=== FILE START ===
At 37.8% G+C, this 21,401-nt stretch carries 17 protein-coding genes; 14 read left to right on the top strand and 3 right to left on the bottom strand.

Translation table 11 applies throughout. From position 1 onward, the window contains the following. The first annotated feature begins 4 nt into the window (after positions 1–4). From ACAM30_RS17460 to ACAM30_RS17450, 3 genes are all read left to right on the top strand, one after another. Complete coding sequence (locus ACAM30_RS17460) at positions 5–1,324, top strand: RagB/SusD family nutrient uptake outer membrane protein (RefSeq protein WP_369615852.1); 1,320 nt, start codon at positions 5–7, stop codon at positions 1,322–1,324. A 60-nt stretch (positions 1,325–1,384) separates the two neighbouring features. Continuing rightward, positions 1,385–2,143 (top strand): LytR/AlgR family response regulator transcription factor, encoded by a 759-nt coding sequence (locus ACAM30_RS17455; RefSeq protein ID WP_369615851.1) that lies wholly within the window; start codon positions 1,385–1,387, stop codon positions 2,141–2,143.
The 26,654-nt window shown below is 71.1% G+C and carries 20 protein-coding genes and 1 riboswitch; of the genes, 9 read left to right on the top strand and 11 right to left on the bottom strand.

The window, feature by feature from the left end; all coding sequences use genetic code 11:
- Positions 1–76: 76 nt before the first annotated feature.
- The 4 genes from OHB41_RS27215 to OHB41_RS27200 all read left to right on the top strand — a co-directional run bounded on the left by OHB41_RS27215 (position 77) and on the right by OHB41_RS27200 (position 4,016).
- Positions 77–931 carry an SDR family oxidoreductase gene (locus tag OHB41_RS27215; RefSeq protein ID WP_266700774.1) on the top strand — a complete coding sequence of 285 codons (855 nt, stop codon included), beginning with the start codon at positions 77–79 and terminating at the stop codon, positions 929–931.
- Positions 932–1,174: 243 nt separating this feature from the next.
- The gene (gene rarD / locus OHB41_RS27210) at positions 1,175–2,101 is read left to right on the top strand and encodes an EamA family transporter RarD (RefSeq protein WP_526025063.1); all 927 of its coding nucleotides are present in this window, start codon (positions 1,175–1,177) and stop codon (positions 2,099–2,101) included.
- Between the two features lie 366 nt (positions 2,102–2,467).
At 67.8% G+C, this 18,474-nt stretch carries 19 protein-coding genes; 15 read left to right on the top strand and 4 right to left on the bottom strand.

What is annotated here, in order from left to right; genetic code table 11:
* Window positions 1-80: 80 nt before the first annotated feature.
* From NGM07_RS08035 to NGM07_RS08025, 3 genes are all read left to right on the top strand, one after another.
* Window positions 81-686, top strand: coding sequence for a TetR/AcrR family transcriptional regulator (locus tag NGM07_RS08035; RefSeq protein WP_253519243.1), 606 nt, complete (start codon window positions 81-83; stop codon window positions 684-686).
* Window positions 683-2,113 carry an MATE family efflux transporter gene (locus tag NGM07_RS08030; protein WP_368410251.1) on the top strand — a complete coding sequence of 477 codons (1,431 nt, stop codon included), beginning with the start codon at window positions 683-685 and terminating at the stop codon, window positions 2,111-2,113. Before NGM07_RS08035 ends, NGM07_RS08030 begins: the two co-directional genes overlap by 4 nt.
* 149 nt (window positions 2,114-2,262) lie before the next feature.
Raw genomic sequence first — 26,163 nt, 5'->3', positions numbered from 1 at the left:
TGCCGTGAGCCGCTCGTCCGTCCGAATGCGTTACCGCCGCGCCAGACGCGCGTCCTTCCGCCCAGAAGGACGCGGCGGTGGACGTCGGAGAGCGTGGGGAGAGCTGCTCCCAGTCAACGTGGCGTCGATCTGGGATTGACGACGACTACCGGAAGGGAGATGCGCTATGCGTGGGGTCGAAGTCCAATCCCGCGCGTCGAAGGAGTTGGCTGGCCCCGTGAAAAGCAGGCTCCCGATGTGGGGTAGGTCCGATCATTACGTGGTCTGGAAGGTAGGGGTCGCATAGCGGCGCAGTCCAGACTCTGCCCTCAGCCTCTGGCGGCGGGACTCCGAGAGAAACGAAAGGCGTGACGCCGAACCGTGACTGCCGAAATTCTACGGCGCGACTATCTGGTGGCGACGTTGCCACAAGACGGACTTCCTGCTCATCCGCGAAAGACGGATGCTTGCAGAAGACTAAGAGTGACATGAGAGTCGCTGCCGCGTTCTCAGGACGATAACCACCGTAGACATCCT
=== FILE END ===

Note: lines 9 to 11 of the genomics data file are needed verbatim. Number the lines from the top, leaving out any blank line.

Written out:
- The gene (gene rarD / locus OHB41_RS27210) at positions 1,175–2,101 is read left to right on the top strand and encodes an EamA family transporter RarD (RefSeq protein WP_526025063.1); all 927 of its coding nucleotides are present in this window, start codon (positions 1,175–1,177) and stop codon (positions 2,099–2,101) included.
- Between the two features lie 366 nt (positions 2,102–2,467).
At 67.8% G+C, this 18,474-nt stretch carries 19 protein-coding genes; 15 read left to right on the top strand and 4 right to left on the bottom strand.